· helpless, abandoned, or crying baby, monkey, bunny or small animal : Have I been taking care of my "inner child"? Is there a creative project or relationship that I have forgotten or abandoned that needs my attention? Maybe I need to laugh more, play outdoors, express my creativity, be more spontaneous, or enjoy more personal warmth and intimacy? (ideal outcome: caring for baby or animal, playing, simply having fun)
Precognitive Dreams, Premonitions & Warning Dreams
Though they are generally symbolic of psychological processes, some dreams and nightmares are intended as guidance or warnings on a very practical level. For example, if you were to dream about the brakes failing on your car, it might help to ponder whether you are figuratively having trouble "slowing yourself down" in your life, however, it would also be very wise to check the actual brakes on your automobile in waking life.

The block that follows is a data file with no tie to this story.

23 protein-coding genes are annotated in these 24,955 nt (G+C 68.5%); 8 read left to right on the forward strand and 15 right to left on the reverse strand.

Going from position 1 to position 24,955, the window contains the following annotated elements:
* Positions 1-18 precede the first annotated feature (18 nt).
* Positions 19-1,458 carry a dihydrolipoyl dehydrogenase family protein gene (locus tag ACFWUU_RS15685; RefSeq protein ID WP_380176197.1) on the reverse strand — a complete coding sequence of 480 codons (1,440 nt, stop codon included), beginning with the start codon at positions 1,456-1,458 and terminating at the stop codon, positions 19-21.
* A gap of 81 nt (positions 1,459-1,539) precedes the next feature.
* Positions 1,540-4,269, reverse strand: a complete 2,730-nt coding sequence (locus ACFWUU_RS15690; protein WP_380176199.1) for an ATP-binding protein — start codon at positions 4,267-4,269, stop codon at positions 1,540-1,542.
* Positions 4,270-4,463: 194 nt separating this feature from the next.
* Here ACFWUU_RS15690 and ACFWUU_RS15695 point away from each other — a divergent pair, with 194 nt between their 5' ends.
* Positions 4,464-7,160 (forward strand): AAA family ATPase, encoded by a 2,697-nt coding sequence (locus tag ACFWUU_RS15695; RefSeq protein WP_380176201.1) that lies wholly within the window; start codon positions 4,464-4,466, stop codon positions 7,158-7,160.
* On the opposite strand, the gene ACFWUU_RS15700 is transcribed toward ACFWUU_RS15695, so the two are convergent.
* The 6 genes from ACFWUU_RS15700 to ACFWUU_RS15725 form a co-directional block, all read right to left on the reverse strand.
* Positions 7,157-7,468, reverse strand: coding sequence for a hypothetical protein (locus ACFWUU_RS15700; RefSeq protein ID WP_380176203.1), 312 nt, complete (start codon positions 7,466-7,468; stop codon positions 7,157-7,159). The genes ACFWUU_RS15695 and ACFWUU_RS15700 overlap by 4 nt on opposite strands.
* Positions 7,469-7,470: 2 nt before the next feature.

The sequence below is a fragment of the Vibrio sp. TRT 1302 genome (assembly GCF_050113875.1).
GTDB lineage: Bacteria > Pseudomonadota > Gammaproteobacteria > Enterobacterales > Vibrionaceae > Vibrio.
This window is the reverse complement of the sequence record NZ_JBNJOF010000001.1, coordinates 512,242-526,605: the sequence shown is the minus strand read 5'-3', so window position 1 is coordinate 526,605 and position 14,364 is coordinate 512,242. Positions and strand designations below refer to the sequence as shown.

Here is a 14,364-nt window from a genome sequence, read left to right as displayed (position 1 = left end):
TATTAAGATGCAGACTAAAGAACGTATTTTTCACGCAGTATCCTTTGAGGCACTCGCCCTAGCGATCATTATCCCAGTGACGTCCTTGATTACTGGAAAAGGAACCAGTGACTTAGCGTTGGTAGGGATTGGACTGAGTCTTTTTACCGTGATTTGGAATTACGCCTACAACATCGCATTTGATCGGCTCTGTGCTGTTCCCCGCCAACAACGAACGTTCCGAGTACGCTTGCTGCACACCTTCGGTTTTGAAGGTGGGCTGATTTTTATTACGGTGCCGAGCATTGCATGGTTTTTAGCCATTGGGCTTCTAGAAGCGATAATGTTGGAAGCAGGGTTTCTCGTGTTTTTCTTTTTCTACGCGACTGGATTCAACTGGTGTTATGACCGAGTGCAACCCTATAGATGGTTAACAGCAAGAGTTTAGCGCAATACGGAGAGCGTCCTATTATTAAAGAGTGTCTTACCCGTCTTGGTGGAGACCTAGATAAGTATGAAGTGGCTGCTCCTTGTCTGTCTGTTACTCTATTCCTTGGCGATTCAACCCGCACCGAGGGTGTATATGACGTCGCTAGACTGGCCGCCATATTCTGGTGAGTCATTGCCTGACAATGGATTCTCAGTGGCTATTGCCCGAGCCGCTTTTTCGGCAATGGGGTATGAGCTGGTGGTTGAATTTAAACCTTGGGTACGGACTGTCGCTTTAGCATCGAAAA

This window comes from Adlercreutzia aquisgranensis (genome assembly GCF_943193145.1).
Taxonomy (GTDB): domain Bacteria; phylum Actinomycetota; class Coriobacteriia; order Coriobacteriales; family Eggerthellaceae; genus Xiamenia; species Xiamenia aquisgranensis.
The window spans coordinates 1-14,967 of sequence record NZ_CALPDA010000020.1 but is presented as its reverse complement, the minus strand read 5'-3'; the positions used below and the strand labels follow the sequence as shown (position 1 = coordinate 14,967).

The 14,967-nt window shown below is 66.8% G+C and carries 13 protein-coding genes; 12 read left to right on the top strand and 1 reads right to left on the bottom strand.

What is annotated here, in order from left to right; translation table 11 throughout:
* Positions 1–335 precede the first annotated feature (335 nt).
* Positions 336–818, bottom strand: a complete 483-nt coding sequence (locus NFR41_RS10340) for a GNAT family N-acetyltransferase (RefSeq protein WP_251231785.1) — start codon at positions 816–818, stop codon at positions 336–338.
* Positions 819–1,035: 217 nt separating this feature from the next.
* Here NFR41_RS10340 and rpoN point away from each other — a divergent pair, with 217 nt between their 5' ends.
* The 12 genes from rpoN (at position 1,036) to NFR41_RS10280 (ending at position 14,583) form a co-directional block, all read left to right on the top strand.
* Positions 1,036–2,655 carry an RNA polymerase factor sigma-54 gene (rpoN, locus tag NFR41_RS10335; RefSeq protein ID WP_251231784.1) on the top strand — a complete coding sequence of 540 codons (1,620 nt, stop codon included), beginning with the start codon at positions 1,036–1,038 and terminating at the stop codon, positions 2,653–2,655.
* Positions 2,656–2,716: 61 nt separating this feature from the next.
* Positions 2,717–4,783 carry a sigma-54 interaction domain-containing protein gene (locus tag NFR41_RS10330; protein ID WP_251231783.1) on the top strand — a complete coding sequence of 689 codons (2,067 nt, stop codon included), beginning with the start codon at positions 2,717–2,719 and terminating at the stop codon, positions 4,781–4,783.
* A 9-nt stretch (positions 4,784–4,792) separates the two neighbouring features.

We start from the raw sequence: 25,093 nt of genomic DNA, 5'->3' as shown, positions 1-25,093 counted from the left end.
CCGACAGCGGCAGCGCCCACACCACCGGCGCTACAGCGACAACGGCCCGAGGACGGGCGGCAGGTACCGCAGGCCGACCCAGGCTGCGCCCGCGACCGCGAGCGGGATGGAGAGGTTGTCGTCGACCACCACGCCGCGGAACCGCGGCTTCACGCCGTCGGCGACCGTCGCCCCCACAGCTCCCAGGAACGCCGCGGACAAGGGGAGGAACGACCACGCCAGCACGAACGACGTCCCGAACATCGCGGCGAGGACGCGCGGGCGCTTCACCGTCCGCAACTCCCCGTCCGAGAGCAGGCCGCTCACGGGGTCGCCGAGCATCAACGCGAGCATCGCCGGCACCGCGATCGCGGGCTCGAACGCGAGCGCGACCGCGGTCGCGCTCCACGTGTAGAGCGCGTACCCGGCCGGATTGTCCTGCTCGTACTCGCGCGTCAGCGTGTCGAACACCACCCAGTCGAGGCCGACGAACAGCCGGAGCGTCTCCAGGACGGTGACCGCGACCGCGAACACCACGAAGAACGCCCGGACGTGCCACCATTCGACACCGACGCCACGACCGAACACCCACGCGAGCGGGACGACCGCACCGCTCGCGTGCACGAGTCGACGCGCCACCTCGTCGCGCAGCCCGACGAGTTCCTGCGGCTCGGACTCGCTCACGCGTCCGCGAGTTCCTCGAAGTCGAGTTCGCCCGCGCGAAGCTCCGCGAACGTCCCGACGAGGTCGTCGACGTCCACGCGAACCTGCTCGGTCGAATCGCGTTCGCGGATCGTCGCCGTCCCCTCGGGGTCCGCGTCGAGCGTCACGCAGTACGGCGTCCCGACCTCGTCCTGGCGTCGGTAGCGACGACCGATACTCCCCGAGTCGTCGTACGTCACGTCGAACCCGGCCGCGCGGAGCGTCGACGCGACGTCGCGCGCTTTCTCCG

Assuredly, not all precognitve dreams are about dire events, though when they are, such nightmares or anxiety dreams warn of current behavior trends, courses of action, or decisions which may soon become detrimental unless we change them, as exemplified in this dream by Stanford University pioneer sleep researcher Dr. William Dement:
"Some years ago I was a heavy cigarette smoker, up to two packs a day. Then one night I had an exceptionally vivid and realistic dream in which I had inoperable cancer of the lung. I remember as though it were yesterday looking at the ominous shadow in my chest X-ray and realizing that the entire right lung was infiltrated. I experienced the incredible anguish of knowing my life was soon to end, that I would never see my children grow up, and that none of this would ever have happened if I had quit cigarettes when I first learned of their carcinogenic potential. I will never forget the surprise, joy, and exquisite relief of waking up. I felt I was reborn. Needless to say, the experience was sufficient to induce the immediate cessation of my cigarette habit."